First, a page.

August 14, 2012

The Truth About Protein

Hey Everyone! So first off, I have some exciting news...I am officially certified in plant-based nutrition through Cornell University and the T. Colin Campbell Foundation! Woot! Second of all, I am now a Vegan Nutrition Expert for I will be writing a blog for them on their website, but will of course still be writing on this blog as well. My wrote my first post today for It was about protein. If you want to check out the site you can click here to be directly over to my first blog post on the site! Otherwise, here is the same post about protein:

It might be hard to believe, but it is actually very easy to get enough protein from a whole food plant-based diet. Protein is an essential nutrient. The estimated average requirement for protein is 0.5-0.6 grams of protein per kg of body weight, which is 4-5% of your total calorie intake per day. The recommended dietary allowance for protein adds two standard deviations to that to cover individual variation, making it 0.8 g protein/kg body weight, or 8-10% total calories. This means that an average size woman of 132 lbs. needs 48 grams of protein per day and an average size man of 154 lbs. needs 56 grams of protein per day. A whole foods plant-based diet easily provides enough protein to meet these requirements.

Protein has long been linked to human progress and civilization, and it is largely believed that animal protein is of higher quality than plant protein. Animal-based proteins have a higher biological value, meaning they are more efficiently utilized than plant-based proteins. Animal protein has a similar amino acid profile to humans. Plant proteins are not complete proteins, because they do not have a similar ratio of essential amino acid like animal protein does. This is a good thing though; we want our protein intake to be low with some amino acids. Incomplete protein consumption does not promote cancer. It is when protein is "completed" that cancer promotion can occur. A higher biological value (like that of animal protein) means faster growth rates, including faster cancer growth, earlier menarche, and more breast cancer.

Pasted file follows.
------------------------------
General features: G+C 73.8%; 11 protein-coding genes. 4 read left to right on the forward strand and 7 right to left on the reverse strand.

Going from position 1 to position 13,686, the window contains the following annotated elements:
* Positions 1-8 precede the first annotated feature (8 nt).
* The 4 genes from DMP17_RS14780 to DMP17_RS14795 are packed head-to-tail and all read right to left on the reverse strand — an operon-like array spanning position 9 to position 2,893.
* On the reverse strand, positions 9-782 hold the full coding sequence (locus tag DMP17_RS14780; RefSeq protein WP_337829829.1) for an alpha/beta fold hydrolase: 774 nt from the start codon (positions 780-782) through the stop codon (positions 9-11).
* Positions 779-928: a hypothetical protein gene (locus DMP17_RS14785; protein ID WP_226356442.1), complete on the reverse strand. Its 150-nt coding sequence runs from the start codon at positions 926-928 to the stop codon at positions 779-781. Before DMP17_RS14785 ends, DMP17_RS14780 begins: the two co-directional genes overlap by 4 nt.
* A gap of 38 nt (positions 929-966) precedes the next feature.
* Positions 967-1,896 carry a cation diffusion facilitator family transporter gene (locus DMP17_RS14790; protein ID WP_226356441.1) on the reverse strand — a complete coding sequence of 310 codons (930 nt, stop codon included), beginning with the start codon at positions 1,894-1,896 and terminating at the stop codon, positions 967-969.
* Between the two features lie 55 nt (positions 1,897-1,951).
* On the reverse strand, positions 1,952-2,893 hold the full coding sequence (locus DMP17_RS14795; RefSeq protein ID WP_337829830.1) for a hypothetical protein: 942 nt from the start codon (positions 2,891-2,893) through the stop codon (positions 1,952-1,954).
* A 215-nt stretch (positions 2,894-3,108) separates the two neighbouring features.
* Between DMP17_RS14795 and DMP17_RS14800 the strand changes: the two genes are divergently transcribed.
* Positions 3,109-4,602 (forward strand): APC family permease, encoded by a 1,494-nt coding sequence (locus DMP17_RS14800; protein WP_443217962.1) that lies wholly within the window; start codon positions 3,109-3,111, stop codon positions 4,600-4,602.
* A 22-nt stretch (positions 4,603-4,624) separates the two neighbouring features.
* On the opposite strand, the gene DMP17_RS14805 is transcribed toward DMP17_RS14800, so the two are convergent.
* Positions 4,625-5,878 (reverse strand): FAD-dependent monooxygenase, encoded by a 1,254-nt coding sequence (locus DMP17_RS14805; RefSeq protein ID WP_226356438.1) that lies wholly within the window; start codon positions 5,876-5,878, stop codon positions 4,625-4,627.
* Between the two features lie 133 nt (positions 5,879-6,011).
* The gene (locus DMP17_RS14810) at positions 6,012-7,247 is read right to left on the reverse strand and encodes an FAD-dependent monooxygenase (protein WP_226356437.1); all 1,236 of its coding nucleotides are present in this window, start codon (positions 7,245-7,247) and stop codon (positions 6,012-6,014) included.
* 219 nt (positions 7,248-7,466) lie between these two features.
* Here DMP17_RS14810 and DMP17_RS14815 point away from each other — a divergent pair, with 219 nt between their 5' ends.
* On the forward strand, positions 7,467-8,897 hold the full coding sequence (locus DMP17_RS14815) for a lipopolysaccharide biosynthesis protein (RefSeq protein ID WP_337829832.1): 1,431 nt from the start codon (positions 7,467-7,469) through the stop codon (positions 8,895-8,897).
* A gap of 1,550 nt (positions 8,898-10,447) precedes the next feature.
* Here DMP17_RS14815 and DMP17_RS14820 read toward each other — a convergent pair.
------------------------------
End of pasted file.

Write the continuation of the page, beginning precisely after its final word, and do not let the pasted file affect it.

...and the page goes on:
It is not possible to consume a mostly animal protein diet and consume only 10% protein. Most meat contains about 50% protein. The meat would have to be mostly fat to not contain so much protein and eating mostly fat isn't something you want to do either. It is difficult to keep eating meat with a mostly plant-based diet because a plant-based diet will give you all the protein you need and any meat consumed would be giving you excess protein that would be harmful to your body. There is no need to combine protein or even eat certain plant proteins together. Supplementing with animal-based proteins would displace complex carbohydrates and antioxidants and add unnecessary protein and fat.

Consuming more than 10% protein of your total calories has been shown in numerous studies to actually harm the body. One study with rats injected with carcinogens showed that tumor growth could be turned on and off with the amount of protein being given to the rats. When 20% of total calories were protein, tumors grew, but when given 5% protein, tumors stopped growing and would actually reduce in size. After 100 weeks, all of the rats given 20% protein were dead, while all the rats given 5% protein were alive. Interestingly enough, when tested in research studies, plant protein, even when consuming over 20% of total calories, does not promote cancer development. It is only animal protein that seems to induce cancer development when more than 10% of total calories is consumed.

The point is that we need to stop worrying about how much protein we are getting, and start focusing on where we are getting our protein from. Plant protein is proving to be a better source of protein than animal protein. The key to getting enough protein is to simply eat a variety of plant-based foods. As long as you are doing that, you will always be getting enough protein. After all, a powerful silverback gorilla eats only plants, and no one worries about if he is getting enough protein!


The China Study by T. Colin Campbell, PhD and Thomas M. Campbell II, MD

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